Built by real estate developer Edwin Sitgreaves around 1907, this home in Laurens is unusual for its incorporation of two seemingly disparate architectural styles. The Queen Anne style, popular during the Victorian era, is evident in the home’s ornamental details such as the gables, the tower, and the polygonal bays. However, depsite these embellishments, the home is symmetrical, reflective of Colonial Revival homes that would become popular later in the century.
The Sitgreaves House is listed in the National Register, which adds the following details:
Built ca. 1907, the Sitgreaves House demonstrates the transition from the Queen Anne styles to the Colonial Revival style of architecture. Many of the ornamental details of the house such as the tower, bargeboards, porch configuration and balustrade, polygonal bays, and gable ends are reminiscent of the Queen Anne style, but other features, such as the house’s overall symmetry, porch pediment and columns, interior mantels, and placement of the tower indicate the designer’s desire to incorporate elements of the more modern Colonial Revival style. The juxtaposition of the two styles is perhaps best demonstrated in this house by the tent-roof tower.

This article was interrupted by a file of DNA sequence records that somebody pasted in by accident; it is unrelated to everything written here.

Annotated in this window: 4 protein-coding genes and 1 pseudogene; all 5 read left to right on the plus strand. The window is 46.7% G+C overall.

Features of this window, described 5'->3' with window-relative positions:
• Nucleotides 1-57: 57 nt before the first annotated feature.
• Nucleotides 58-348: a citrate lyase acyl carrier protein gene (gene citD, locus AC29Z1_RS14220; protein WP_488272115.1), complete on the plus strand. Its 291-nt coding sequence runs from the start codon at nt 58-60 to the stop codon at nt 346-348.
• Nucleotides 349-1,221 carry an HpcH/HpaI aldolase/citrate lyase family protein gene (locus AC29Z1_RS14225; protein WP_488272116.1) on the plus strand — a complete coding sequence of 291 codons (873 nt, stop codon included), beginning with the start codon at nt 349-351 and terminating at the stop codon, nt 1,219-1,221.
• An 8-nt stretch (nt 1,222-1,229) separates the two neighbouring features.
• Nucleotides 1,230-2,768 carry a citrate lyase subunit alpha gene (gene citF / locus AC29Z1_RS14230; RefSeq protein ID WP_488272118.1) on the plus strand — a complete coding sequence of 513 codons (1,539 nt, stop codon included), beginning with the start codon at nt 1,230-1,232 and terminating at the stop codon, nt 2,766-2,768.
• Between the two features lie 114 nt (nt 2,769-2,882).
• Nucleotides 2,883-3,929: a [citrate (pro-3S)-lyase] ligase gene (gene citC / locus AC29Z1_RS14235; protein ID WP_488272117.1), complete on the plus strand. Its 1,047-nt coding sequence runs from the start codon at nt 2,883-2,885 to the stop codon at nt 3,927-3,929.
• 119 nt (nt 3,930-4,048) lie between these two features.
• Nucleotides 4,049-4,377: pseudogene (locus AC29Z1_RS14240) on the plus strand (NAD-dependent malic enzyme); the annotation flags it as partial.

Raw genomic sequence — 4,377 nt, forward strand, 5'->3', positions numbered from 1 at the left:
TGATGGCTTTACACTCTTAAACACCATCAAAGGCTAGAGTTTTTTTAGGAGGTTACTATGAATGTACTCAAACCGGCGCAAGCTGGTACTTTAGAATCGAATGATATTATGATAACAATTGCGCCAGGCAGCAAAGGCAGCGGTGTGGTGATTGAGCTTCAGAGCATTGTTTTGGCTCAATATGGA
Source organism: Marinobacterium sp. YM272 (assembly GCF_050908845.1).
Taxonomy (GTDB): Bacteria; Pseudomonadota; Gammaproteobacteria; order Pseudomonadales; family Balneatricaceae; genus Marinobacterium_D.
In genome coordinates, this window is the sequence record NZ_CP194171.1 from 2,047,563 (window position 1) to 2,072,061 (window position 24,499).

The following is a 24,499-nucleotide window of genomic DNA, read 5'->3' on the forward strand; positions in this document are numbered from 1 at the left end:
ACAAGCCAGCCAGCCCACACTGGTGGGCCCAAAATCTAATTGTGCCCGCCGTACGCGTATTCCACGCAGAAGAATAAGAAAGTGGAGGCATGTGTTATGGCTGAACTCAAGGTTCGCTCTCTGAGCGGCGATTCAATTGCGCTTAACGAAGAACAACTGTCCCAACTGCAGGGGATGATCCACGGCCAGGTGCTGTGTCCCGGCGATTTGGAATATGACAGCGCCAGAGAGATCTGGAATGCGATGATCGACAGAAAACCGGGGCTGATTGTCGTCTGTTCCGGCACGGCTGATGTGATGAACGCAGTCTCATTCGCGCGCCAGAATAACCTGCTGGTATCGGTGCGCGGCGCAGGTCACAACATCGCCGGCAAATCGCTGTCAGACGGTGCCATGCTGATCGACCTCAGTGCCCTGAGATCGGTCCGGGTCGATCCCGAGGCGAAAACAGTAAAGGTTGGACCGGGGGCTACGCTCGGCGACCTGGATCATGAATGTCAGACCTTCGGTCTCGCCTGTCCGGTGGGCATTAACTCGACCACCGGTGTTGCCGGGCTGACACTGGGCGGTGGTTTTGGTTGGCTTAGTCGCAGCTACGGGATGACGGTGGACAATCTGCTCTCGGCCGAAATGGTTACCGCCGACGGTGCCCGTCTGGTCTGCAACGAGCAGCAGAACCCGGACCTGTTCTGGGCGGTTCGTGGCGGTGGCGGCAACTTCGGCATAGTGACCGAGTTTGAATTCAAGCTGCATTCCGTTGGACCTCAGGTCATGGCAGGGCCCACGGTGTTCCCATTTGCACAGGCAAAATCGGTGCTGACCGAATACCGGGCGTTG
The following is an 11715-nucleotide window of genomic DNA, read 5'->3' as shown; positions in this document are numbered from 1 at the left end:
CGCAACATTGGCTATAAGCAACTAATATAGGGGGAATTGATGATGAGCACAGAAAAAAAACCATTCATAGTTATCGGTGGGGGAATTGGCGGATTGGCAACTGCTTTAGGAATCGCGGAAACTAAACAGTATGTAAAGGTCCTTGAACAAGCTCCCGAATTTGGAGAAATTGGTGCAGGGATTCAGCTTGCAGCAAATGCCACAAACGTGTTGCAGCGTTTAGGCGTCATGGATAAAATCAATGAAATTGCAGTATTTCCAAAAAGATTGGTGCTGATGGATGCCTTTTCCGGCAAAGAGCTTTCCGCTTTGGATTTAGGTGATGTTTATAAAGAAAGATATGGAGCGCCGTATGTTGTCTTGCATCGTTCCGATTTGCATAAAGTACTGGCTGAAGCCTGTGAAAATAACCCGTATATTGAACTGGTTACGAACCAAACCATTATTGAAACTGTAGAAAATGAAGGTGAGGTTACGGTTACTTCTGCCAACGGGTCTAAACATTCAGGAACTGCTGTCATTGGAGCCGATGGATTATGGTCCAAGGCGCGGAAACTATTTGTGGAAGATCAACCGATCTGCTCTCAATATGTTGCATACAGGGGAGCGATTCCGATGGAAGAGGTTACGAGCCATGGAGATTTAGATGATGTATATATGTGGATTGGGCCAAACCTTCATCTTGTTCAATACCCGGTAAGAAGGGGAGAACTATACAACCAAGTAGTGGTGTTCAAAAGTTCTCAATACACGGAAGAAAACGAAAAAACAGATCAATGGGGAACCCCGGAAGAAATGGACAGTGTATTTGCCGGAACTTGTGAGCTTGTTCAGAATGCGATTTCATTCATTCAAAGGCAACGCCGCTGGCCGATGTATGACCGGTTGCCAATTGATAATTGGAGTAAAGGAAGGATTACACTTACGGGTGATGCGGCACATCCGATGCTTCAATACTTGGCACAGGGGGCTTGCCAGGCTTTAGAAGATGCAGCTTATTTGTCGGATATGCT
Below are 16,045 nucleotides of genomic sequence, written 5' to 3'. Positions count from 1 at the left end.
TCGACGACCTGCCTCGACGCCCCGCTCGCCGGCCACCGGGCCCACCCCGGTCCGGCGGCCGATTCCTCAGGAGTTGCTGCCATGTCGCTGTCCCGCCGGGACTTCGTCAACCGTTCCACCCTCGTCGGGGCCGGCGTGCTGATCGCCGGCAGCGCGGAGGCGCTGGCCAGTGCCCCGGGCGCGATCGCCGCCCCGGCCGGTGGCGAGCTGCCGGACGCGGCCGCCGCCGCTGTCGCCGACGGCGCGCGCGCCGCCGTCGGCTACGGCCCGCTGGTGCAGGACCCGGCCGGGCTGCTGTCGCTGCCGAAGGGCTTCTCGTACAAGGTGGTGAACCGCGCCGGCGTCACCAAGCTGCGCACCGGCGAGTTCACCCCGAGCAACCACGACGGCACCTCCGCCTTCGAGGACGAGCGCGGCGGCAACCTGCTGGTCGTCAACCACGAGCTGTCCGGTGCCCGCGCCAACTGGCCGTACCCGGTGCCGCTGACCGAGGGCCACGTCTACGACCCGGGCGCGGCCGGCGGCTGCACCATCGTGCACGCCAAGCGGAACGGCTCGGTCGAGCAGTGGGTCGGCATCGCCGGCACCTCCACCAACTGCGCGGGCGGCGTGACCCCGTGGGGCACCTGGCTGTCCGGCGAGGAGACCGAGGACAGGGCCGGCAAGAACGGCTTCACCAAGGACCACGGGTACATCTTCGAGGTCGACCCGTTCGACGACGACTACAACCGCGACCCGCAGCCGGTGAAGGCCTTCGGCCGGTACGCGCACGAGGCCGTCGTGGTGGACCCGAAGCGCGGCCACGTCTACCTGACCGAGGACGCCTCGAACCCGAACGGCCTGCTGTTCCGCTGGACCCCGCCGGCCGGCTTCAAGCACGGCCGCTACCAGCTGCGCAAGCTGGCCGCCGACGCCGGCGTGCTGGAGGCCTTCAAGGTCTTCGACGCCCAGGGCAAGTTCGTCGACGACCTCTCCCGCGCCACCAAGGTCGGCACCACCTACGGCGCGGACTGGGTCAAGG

The Sitgreaves House is a one-and-one-half-story, frame residence sheathed in weatherboarding. It rests on a granite pier foundation. The hipped roof is covered with metal shingles. A hip-roof porch extends across the façade and a portion of the east elevation. The porch features three-quarter length, Doric columns on paneled, wood piers, turned balustrade, ornamental medallions, and gabled pediment with sunburst design in the tympanum. Two, single-story, gabled ells, joined by a lattice-enclosed shed porch, are located on the rear (north) elevation. The house was built as a residence for Edwin Sitgreaves, a real estate developer.